complicated as love stored up inside, it could<br />

make you sick. Today is the day you start<br />

going to concerts or going to the beach or to<br />

amusement parks. It will be a lot more fun if<br />

you’re doing stuff with your friends, even if<br />

they’re whales, instead of staying at home and<br />

watching Netflix for three months straight.<br />

Trust me, I know.<br />

You only have a little bit of time until you<br />

gotta go back to school, so you have to try to<br />

make the most of it.<br />

spring 2016 | 11

selfie<br />


A senior reflects on high school and looks forward to college<br />

Photo and story by Seamus Mulhern<br />

For me,<br />

high<br />

school is<br />

like a relationship.<br />

One day,<br />

you’re going<br />

about your<br />

business and<br />

you meet this<br />

person. You<br />

strike up a<br />

conversation<br />

and it quickly<br />

becomes apparent<br />

that this person is … different.<br />

For example, during my first day of high<br />

school, I spent a whole study hall talking to<br />

people I had just met rather than doing work.<br />

I know that sounds trivial, but compared to<br />

middle school, where someone gets lectured<br />

for whistling too loudly, it felt liberating.<br />

It seems as though there’s a world of mystery<br />

surrounding this new person in your life.<br />

A collection of undiscovered revelations not<br />

just about them, but about your life and the<br />

world as a whole. At first glance, High School<br />

is welcoming and interesting and warm and<br />

sweet. <strong>The</strong> teachers are nice, the students are<br />

all right, the lunch is certainly better than at<br />

the public middle school I attended.<br />

<strong>The</strong> first few days together live up to expectations.<br />

You’re inseparable. Every day feels<br />

like the best day of your life.<br />

Sure, the classes are a bit harder, but<br />

every day is a new adventure. Every day, I was<br />

meeting new people and making new friends.<br />

Best of all, it’s all under the guise of being able<br />

to say that you are a high-schooler. During<br />

my first few days of high school, I had a much<br />

easier time making friends than my entire<br />

time in middle school. <strong>The</strong>re was a sense of<br />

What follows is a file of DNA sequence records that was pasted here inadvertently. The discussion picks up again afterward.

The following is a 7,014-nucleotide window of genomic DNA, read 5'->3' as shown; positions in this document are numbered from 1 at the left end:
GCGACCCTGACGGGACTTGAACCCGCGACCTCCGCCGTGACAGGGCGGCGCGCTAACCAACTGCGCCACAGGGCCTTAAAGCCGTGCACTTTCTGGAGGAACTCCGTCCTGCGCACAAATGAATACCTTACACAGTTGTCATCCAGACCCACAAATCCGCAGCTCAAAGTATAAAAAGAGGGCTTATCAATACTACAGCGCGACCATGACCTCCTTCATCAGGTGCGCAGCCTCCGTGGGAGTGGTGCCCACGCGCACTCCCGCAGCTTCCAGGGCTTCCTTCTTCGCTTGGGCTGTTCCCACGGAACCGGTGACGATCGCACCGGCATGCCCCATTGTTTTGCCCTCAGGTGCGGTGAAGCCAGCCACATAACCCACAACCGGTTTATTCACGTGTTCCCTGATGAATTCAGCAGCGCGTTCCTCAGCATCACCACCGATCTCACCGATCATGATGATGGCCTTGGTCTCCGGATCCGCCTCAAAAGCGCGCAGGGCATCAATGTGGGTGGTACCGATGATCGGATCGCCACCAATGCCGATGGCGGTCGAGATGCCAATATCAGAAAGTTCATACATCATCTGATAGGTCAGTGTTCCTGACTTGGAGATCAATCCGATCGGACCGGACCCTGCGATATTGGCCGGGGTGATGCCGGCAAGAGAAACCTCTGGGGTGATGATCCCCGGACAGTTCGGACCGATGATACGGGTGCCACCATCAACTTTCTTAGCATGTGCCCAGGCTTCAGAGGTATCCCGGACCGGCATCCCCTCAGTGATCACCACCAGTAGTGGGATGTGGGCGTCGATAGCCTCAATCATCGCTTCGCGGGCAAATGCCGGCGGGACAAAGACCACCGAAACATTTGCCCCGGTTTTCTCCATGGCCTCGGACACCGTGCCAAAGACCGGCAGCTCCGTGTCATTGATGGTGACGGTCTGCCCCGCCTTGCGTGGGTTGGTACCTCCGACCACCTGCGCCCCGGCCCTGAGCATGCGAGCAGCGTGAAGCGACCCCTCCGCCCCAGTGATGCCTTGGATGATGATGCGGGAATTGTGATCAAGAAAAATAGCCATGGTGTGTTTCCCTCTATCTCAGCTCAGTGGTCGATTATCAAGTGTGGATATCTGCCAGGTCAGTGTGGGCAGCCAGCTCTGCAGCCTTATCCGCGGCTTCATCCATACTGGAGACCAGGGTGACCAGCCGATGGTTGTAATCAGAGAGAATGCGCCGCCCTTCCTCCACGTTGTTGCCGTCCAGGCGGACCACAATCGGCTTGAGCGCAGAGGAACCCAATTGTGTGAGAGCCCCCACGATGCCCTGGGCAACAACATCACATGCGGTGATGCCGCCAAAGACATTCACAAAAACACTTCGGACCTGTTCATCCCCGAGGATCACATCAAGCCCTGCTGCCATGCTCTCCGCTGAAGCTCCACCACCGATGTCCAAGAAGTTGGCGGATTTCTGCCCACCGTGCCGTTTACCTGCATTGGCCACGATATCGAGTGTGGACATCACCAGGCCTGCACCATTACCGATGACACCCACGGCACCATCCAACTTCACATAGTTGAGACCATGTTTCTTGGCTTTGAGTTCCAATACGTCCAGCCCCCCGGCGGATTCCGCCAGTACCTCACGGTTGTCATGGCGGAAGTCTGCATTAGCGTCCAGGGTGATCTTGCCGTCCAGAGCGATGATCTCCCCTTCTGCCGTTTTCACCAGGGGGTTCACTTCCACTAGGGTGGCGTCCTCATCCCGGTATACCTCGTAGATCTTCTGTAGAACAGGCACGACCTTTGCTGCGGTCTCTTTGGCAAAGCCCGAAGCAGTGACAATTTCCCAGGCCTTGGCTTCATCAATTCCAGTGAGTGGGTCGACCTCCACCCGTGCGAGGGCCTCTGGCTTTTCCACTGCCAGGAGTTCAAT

liberation, as if I was being restricted for my<br />

entire life and I was just then learning what<br />

it meant to be my own person. I will never<br />

forget the time when I helped make a bike for<br />

a science project or my first free block when<br />

I watched Monty Python with friends when I<br />

should have been studying for a math quiz.<br />

It’s unexplainable. It’s engaging. Nothing<br />

can stop you. You’re killin’ it.<br />

<strong>The</strong>n, what feels like an eternity passes<br />

by. Suddenly, this person who had once felt so<br />

welcoming and interesting becomes someone<br />

you feel distant from. What used to fill you<br />

with excitement and joy now just becomes a<br />

source of needless anxiety and stress.<br />

<strong>The</strong>re’s a consistent onslaught of difficult<br />

projects and exams, social drama, and, a lot<br />

of the time, whenever you’re there, you just<br />

feel uncomfortable with yourself. It just does<br />

not feel like you’re in the right place.<br />

In my case, I was obsessing over creating<br />

the perfect college application, creating a<br />

great artistic portfolio to apply for a screenwriting<br />

degree, and, all the while, trying to<br />

make time to be a relatively social person in<br />

my final year of being “young and innocent.”<br />

Because of all of this, High School feels<br />

very clingy. Though still nice and all, High<br />

School’s previously inviting embrace suddenly<br />

becomes an inescapable grip that makes<br />

you feel trapped. It feels like you’re being tied<br />

up by college deadlines, STP deadlines and<br />

homework deadlines. You just get to a point<br />


where you’d rather be anywhere but here.<br />

Near the end of senior year, I was at my<br />

lowest point. I was just coming to terms with<br />

this anxiety and stress being a part of my life<br />

when, all of a sudden, I met someone new.<br />

This new person’s name is College. In<br />

College’s eyes, I see even more difficult classes<br />

and the eventual social controversies that will<br />

occur. College initially terrified me.<br />

<strong>The</strong> very thought of living on my own<br />

(and, potentially, in a different part of the<br />

country) was enough to send shivers down<br />